by Ákos Budai | Interview

For Vienna-based investor GalCap Europe, last year was a busy one with three additional deals closed compared to 2019. Managing Partner Paul W. Hallam talked to Property Forum about the experiences of last year and shared the company’s investment strategy for 2021.


How has COVID-19 affected your operations so far? Were you able to execute your investment strategy as planned in 2020?

It goes without saying that COVID has been a game-changer for the property industry. As far as activities at GalCap Europe, we broadened our focus and strategy in 2020 and our workload and output accelerated. At the beginning of the crisis, our investors agreed with our assessment that the pandemic could apply some pressure on sellers to trade assets at potentially lower expectations than in previous quarters, so our efforts doubled during the first lockdown in March. This resulted in closings in Budapest, Warsaw and Vienna before year-end.

Paul W. Hallam

Paul W. Hallam

Managing Partner
GalCap Europe

Paul Hallam is a Managing Partner of GalCap Europe, focusing on asset acquisition and management of real estate assets in the CEE region.  His past background with Washington, DC-based real estate developers, and executive positions within global Fortune-500 Companies, ensure that GalCap Europe fully executes on the special requirements of our clients in this region.  In addition to CEE activities, Paul manages GalCap Europe’s relationships from the USA and Great Britain, reconciling the complex international requirements of each client.

 More »

How have travel restrictions changed your decision-making process? Was starting and closing new deals more difficult last year than it was in 2019?

The partners in GalCap are routinely travelling throughout Germany, Austria, and the CEE. We typically meet our CEE local partners and property managers every few weeks. We took the government’s advice seriously and stopped travelling early in the first lockdown and immediately reverted to online web-based meetings. We carried these out from our office in Vienna and from our home offices. Our partners did likewise, and so we became familiar out of necessity with a variety of platforms, such as Teams, Hopin, and Zoom.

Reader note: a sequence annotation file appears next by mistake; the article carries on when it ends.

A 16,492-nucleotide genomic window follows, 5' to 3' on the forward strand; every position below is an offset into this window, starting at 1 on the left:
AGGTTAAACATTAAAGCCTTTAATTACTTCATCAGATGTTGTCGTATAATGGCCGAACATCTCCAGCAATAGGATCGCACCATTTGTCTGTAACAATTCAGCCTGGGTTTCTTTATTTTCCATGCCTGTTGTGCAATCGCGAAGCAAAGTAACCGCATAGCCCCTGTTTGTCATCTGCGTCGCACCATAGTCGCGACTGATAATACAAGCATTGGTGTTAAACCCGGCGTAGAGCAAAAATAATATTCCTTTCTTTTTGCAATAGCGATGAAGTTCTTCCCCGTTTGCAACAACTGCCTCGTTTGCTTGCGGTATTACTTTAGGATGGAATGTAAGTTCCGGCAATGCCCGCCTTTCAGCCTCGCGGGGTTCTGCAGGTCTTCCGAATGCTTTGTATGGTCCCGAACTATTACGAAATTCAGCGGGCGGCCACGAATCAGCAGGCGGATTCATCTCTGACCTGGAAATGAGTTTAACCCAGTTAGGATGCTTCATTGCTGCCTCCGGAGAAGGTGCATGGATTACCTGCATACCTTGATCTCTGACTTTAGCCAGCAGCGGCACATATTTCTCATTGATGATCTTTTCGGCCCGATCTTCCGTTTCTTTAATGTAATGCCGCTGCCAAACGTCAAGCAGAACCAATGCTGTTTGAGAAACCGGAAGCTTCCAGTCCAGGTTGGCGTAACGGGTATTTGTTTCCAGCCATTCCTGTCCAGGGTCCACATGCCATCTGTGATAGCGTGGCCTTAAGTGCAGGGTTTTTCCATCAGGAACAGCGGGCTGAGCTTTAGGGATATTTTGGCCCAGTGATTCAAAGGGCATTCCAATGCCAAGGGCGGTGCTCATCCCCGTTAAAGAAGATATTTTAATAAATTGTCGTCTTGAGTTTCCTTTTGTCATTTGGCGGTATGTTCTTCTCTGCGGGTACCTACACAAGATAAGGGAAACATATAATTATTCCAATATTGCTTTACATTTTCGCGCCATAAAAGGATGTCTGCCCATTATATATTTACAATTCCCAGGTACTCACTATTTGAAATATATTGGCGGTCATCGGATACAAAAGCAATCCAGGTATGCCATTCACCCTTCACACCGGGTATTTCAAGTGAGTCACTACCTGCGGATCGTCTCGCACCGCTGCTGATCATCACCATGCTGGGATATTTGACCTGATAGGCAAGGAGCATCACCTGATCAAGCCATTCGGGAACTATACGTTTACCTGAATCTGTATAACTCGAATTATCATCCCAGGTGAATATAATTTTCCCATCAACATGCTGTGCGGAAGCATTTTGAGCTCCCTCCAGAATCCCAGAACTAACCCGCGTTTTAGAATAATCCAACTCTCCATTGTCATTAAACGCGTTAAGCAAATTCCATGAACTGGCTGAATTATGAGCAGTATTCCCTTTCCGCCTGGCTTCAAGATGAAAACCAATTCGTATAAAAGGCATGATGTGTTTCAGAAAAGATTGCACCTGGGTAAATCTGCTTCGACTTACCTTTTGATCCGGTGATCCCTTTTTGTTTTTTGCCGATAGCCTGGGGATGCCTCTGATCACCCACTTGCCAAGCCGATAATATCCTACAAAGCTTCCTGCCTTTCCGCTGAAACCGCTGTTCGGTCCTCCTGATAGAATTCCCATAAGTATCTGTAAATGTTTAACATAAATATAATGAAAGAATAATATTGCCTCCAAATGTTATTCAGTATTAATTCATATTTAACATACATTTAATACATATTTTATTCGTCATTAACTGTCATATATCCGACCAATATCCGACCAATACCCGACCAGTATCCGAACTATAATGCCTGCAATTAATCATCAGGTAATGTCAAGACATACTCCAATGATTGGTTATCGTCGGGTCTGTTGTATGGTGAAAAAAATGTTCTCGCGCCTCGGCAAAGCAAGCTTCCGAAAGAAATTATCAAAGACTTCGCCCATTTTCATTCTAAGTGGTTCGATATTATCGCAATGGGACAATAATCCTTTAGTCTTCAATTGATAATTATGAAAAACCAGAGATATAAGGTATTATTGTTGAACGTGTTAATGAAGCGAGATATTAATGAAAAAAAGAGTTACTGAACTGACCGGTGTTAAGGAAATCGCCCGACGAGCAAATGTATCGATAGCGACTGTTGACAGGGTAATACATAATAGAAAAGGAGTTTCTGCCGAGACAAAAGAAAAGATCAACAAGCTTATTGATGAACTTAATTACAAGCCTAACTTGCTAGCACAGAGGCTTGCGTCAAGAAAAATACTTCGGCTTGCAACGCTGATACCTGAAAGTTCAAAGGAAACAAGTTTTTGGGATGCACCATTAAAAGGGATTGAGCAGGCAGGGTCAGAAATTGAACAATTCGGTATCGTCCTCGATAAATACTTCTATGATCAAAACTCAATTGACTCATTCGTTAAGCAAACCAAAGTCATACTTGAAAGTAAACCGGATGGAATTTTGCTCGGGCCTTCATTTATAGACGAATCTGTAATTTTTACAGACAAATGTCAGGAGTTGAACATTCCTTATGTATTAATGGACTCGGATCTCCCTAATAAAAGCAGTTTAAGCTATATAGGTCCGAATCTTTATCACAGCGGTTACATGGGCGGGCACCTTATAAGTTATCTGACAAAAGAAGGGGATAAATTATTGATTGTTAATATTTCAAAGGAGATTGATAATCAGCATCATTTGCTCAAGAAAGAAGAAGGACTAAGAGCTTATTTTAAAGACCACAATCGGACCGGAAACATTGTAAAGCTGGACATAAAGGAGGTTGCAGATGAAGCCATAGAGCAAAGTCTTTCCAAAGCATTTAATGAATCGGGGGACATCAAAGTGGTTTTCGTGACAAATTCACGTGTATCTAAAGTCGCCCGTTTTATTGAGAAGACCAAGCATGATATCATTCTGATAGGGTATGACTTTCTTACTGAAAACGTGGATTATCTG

What we benefit from the most at this time is the clear trust that our clients place in our analysis and deal presentation. Because of this, for example, when we are forced to revert to virtual tours and video conferencing during due diligence, our clients knew they were receiving a clear view of the different aspects of each deal. We actually closed three additional deals in 2020 over 2019, which created a very busy final quarter for us.

A key factor to the success of 2020 and our 2021 targets is our careful organization of the deal analysis in-house, and the clear buy-in to our process from our partners and investment committees, many of whom were required to join multiple conference calls and video calls often with very short notice, and often during unusual hours of the day. Because of this level of trust and two-way cooperation, the work of the virtual due diligence, contract negotiations and other complex communication flowed quite smoothly and led to positive outcomes.

Has the pandemic changed the preferences of your clients in terms of asset classes or risk awareness?

We see, as you do, that the crisis has impacted various asset classes differently. Retail and hotels, where GalCap has – so far – limited exposure, have been hit hard. Restaurants, fitness studios and some shops in our buildings have been locked down (in some cases) for nearly a year, while industrial assets have remained relatively stable. Office and multifamily real estate continue to evolve through the crisis. Our long-term view is that apartments have outperformed other property types due to the basic societal need for places to live. We expect that to remain the same despite short-term impacts of rent collection challenges and vacancy rates - performance factors in the best of years.